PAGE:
• Native Westslope cutthroat trout and bull trout swim in the cool waters of the Flathead River near Glacier National Park, Montana.
    Jonny Armstrong / USGS
    6:53am Nov 14, 2013
    Science Science Environment

    As Climate Warms American West, Iconic Trout In Jeopardy

    In the northern Rockies of Montana, wildlife is a part of daily conversation. Fishing alone generates $250 million a year, and the pursuit of trout brings in most of that money. But record droughts and declining snowpack mean streams are becoming less habitable for this revered fish.
  • 6:21pm Nov 06, 2013

    What's In A (Panda Cub's) Name?

    The Smithsonian's National Zoo has put forward five names for the new panda cub. The zoo is asking the public to vote on the names, which are: Bao Bao, Ling Hua, Long Yun, Mulan, and Zhen Bao.
  • Craig Rowles raises pigs near Carroll, Iowa. The piglets will enter and leave this room as a group.
    Dan Charles / NPR
    7:42pm Nov 04, 2013
    National National Science

    Why Are Pig Farmers Still Using Growth-Promoting Drugs?

    There's a curious twist in the contentious debate over feeding antibiotics to animals in order to make them grow faster. Evidence suggests using antibiotics for growth promotion, at least among pigs, doesn't even make economic sense. But some pork producers don't believe it.
  • Illustration by Daniel Horowitz
    Illustration by Daniel Horowitz for NPR
    5:17pm Oct 30, 2013
    National National Science Health & Safety

    Eeek, Snake! Your Brain Has A Special Corner Just For Them

    Humans and other primates have really good vision. One scientist thinks that ability evolved in part to help monkeys and humans quickly recognize venomous snakes. When monkeys see photos of snakes, neurons in a specific part of the brain light up. The neurons respond to photos of the reptiles more than to monkey faces.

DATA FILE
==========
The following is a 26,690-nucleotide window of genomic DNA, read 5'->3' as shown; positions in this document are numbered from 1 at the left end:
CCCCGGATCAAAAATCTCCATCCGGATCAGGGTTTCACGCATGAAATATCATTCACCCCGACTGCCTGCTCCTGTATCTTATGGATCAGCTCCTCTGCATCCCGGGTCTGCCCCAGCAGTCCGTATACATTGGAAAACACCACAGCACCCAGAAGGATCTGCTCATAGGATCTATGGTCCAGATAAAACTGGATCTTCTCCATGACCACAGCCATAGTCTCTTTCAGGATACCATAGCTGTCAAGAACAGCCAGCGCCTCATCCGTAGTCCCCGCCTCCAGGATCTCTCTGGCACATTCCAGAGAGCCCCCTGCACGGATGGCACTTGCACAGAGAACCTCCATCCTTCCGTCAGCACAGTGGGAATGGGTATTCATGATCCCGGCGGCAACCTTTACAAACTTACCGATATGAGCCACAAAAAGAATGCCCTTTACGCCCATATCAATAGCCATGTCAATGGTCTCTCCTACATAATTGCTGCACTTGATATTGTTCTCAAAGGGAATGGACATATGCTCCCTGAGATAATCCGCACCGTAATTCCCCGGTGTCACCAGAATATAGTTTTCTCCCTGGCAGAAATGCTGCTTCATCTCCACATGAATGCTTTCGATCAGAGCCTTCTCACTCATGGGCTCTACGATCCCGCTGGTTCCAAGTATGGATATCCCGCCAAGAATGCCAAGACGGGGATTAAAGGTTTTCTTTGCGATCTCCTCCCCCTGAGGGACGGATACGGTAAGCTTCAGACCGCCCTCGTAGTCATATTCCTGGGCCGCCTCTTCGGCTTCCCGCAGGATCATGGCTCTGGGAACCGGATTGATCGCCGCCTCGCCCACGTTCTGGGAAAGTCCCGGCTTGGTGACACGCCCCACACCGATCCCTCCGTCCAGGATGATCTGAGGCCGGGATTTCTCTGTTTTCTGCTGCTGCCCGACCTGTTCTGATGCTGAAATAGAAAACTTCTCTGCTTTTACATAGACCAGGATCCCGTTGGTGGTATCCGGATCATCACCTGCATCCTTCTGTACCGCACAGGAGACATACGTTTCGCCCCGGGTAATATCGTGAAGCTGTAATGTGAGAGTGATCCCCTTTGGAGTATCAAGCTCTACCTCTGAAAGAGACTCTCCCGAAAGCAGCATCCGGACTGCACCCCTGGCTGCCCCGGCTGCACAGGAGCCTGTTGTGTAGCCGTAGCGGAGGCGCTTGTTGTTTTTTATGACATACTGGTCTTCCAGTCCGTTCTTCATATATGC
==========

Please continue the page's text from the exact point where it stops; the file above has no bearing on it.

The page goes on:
• 7:49am Oct 30, 2013

    That'll Do, Pig: Neil's Not A Hog After All

    It's a happy ending for Neil the potbelly pig, who faced eviction from his California home. Pigs are allowed as pets in Sierra Madre, but not hogs. An animal control officer suspected Neil was a hog — that is, a pig weighing more than 120 pounds. But a protest rally turned into a party when Neil was designated a legal pig by the city.
  • 10:26am Oct 24, 2013
    National National Science

    Widespread Plague In Wildlife Threatens Western Ecosystems

    For most of us, plague is something that maybe we read about in history books. In the 14th Century, it wiped out half of Europe's population. But the bacteria is busy killing wildlife now in the American West. By studying small mammals scientists have learned that plague is far more pervasive a killer than anyone thought.
  • 7:57pm Oct 23, 2013
    World News World News Science Environment

    Delegates To Debate Watered-Down Plan For Antarctic Marine Preserve

    Diplomats are again meeting to consider setting aside a protected zone in the pristine waters around Antarctica, though their previous negotiations ended in failure. A scaled-back plan on the table this week would still create the largest marine preserve in the world.
  • 3:37pm Oct 22, 2013

    How Did The Chicken Cross The Road? In Style

    We all know why the chicken crossed the road. Now, a new product wants to make sure they get to the other side safely. As chickens become more popular as pets, the British company Omlet is selling high-visibility chicken jackets — tiny fluorescent safety vets for when they're on the streets.